Translated from the French phrase l’art pour l’art, “art for art’s sake” was a dominant concept during my formative years as an art student. Coined by French philosopher Victor Cousin, art for art’s sake is a belief that art’s existence and intrinsic values does not connect to any utilitarian reasons. More importantly, it’s mere existence is what makes it a worthwhile pursuit for anyone who wants to use it for personal reflection and self-expression.
As we trend towards the intersection between art and technology (yes, Steve Jobs was on to something there), I’m wondering whether this term is still relevant these days. Upon careful examination of Steven Tepper’s points (in his article entitled Is An MFA The New MBA?), I believe that the current state of arts education at the high school level needs incremental changes to reflect the ever-expanding facets of creativity.
I think it’s still pretty early to even ask whether an MFA (Masters of Fine Arts) can be the new MBA, but it is a good question to start with. Two years after I graduated from art school (along with my B.Ed), I began to wonder if it was worth my blood, sweat and tears to pursue graduate studies. At a time when digital media were still in its infancy, I wanted an MFA as a means to enhance my understanding of painting, printmaking, and mixed media.
Putting that desire on hold, I began my career as an art educator. Changes over the past 16 years continue to reflect my interests in the synergy between art, technology, design and yes, even social media. In hindsight, I was glad to put my desire of completing an MFA on hold (given the new things I’ve experienced).
I have a lot of respect for those that pursue graduates studies in the arts. As Tepper indicated, many graduates go through a difficult and often tumultuous career paths. He argues that the typical challenges with being an MFA graduate adds an extra layer of intangibles through experience (flexibility, grit, perseverance, lack of fear of failing, etc.). Although they’re becoming more useful in contemporary workplace practices, I’m troubled by the fact that these traits mostly develop afterward (due to the lack of secure / viable career options in the areas of traditional arts).
The Silos Must Be Torn Down
As a seasoned art educator, I continue to see structured silos that are slow to adapt to the rapid changes of art (I’m referring mostly to visual arts as that is my area of concentration). In high school art programs, some have included aspects of contemporary art, critical thinking, design, and multi-media (with emergent technologies). However, most programs have yet to inch away from the hegemonic ideology of art for art’s sake. Would the acknowledgment and study of other facets of creativity (such as the inclusion of technology and other contemporary practices) really hurt the artistic spirit? Will it fan the flames of the artist “selling out“?
Although most art courses in high school tend to be smaller, many educators have argued that there is simply not enough time within the curriculum to cover everything (or even experience most traditional media). If the spectrum of artistic creation continues to grow however, shouldn’t the classroom focus expand as well? Could others be omitted and newer ones added? Could the silo be torn down to make room for other examples of creativity?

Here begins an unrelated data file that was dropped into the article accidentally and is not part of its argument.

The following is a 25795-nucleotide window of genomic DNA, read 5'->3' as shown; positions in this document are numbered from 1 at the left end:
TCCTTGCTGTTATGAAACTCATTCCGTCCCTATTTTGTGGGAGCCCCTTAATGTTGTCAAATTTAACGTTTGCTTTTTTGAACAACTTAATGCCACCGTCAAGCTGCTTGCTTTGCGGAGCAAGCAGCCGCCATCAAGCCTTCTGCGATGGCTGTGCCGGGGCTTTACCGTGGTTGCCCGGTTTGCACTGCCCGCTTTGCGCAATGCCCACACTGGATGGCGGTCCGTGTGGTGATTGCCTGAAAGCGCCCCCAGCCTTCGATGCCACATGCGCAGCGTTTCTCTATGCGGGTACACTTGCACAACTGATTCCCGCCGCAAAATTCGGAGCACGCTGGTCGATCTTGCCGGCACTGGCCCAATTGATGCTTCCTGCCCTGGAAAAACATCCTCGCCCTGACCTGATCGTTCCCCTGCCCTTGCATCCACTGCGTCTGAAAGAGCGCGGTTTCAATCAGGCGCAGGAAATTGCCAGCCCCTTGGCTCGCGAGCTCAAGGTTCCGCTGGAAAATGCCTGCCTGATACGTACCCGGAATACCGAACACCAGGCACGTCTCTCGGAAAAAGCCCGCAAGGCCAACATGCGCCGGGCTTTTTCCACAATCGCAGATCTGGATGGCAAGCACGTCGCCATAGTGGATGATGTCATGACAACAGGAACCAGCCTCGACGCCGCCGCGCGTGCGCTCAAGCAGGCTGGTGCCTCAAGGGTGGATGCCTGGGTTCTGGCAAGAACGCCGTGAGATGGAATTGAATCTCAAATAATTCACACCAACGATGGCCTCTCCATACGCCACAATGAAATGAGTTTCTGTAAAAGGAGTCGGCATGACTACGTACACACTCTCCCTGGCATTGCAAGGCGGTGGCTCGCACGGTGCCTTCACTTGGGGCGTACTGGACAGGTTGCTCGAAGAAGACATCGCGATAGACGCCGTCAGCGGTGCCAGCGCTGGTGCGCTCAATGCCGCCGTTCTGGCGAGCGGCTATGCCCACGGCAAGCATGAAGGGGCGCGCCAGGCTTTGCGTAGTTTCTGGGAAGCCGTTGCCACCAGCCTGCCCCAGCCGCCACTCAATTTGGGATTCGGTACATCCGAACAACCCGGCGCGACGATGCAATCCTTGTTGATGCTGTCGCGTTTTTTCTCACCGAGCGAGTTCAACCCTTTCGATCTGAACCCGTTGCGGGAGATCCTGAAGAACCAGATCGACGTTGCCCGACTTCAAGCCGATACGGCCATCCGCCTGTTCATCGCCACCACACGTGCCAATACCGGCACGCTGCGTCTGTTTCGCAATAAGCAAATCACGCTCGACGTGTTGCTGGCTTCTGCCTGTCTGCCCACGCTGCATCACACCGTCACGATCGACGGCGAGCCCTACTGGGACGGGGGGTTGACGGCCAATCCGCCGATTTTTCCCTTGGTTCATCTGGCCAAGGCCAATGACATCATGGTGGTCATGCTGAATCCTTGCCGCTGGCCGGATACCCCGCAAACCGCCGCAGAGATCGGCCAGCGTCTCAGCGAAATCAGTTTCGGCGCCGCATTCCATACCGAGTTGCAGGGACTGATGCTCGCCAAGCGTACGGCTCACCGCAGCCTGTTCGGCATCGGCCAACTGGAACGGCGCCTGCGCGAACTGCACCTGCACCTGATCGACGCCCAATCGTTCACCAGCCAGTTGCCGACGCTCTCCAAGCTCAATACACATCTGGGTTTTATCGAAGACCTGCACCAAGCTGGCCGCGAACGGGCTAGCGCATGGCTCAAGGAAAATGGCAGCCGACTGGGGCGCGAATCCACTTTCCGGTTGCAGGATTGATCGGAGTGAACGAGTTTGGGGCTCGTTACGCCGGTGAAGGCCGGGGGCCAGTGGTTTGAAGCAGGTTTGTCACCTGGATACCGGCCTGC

Arts-trained employees won’t leave their creativity at the doorstep when they join our firms or organizations. – Steven Tepper
Expansion Is The Key
Over the past few years, I have seen a remarkable growth in new courses in post-secondary studies in schools such as OCADU, York or Emily Carr (being immediate examples of this). Although many under and post-graduate courses are quicker to address changes in the creative landscape, most high school art programs lag behind. This is where the gap occurs (and the resulting shortage of much-needed traits in current industry that the article identifies).
If new programs of study continue to emerge at the post-secondary level and workplace (not everyone opts for further studies), how will a student with creative talents explore their options past high school? Sure, there are extremely talented students that will lead themselves directly to college / university art programs (and MFAs) but what about the rest (most of whom may never, ever pick up another paintbrush unless the garage door needs a fresh coat)?
In Ontario, the Ministry of Education supplies curriculum and thought leaders with interesting and subject-specific codes that could address this issue. My own design course code (AWE) came from this very document. Many of these codes could include areas of arts management, business principles, the art market, app / software development, coding, UI / UX design, virtual / augmented reality, and other inter-disciplinary practices (there’s even a code for that – IDC). Why are so few schools offer such programs? Is it lack of time and resources? Lack of understanding? Perhaps outright indifference by purists?
The Fountain Of Reality
Moving forward, I think that arts educators need to take a Duchampian approach to the current model. It is pretty clear that the world needs creativity to adapt to aspects of life outside of the art world. Should we continue our current pace, it is possible that creativity may never expand beyond the narrow definition set forth by most art education systems. If there is another way to address this creativity gap, I would be very happy to hear from you.
Photos courtesy of Marco Leo, Jimmie Sides III, and Felix Clay